Skip to main content

Less Driving Is Killing Public Transit

I've been using public transit in Cleveland for years. Until this summer, it was generally pretty busy, but never outright packed. Nowadays you need to board near the beginning of the line, or expect to stand on a full to capacity bus. Some of the regulars are getting frustrated; obviously demand for public transit services are up and numbers support the anecdotes, so basic economics would dictate that more buses should get put on the road to meet the increased demand, right? Unfortunately, that isn't how it works, and ironically, less driving is actually killing public transit across the country.

First, it is important to understand that transit agencies are not profit maximizing corporations and, therefore, are not governed by traditional economics. Plus, even if transit agencies were privately owned companies, they would probably be failing for the very same reasons that airlines are failing: the operating costs are too high and the demand for service is too elastic. Americans are willing to fly or to use transit, but only granted that prices are rock-bottom. Start raising fares and all of a sudden driving seems like a great alternative, even given the current price of fuel.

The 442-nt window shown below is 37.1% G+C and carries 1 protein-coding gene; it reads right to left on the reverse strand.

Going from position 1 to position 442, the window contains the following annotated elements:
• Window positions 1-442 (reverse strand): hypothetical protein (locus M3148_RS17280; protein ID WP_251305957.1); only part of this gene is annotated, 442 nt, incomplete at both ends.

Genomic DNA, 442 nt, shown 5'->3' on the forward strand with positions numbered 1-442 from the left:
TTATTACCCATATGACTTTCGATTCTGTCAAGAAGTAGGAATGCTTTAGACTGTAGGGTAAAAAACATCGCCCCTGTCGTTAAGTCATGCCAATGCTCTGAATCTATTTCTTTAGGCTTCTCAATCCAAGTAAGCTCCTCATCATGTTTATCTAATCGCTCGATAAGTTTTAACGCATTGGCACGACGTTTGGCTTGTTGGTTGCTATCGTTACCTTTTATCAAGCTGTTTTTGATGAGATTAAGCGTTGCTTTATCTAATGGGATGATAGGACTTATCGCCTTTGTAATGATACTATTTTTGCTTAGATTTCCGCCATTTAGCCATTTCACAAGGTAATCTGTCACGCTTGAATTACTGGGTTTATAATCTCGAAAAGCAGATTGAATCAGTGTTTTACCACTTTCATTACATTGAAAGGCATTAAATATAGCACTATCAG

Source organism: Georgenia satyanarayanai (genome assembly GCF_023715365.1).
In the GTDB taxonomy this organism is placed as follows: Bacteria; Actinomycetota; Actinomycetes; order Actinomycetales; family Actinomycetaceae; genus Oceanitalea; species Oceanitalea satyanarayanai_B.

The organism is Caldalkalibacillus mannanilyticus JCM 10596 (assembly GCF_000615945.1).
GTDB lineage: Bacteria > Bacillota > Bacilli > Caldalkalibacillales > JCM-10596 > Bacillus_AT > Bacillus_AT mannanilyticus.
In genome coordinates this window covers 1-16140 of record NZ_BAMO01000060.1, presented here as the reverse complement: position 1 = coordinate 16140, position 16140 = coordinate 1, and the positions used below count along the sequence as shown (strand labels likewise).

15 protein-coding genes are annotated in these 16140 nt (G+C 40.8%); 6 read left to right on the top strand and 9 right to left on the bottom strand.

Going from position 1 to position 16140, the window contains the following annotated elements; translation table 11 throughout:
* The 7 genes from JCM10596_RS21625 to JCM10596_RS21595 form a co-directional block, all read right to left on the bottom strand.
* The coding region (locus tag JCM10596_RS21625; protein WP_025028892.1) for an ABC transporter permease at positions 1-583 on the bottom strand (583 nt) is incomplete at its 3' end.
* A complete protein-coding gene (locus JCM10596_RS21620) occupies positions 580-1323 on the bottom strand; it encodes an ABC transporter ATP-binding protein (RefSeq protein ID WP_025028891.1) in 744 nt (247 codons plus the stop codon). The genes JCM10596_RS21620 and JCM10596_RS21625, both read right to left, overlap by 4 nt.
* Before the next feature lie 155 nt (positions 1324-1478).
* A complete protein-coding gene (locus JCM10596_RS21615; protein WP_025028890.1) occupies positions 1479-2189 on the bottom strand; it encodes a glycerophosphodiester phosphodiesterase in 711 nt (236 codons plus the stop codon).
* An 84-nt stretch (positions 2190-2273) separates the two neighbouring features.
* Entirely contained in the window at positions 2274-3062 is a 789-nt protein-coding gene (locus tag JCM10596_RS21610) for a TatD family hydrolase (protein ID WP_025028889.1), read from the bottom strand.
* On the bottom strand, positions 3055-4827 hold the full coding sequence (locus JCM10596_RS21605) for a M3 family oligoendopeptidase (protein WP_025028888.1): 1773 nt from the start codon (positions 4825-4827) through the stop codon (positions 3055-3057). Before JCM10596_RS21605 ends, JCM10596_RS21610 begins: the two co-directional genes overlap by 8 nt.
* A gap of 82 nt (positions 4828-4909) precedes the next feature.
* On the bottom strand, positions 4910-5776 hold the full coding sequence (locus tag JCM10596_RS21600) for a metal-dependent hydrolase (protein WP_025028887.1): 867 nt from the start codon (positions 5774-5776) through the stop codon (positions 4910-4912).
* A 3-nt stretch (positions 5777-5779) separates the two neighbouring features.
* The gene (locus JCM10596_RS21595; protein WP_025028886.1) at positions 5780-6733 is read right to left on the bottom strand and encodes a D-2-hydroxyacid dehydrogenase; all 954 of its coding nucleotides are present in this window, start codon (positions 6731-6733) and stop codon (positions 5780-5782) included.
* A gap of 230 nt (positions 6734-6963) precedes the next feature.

Where does government funding for transit come from? It varies from city to city; big capital projects are usually funded primarily by the federal government and operating funds come from local municipalities. In Cleveland, funding for operations comes from a sales tax levied in Cuyahoga County, which creates an interesting bind. If we're driving less, that could mean we're not driving to places like shopping malls and movie theaters; or, if we're not driving less, by the time we get to the mall, we have less disposable cash to spend on goods and services. Either way, less sales tax is being collected and funding for transit is stalled.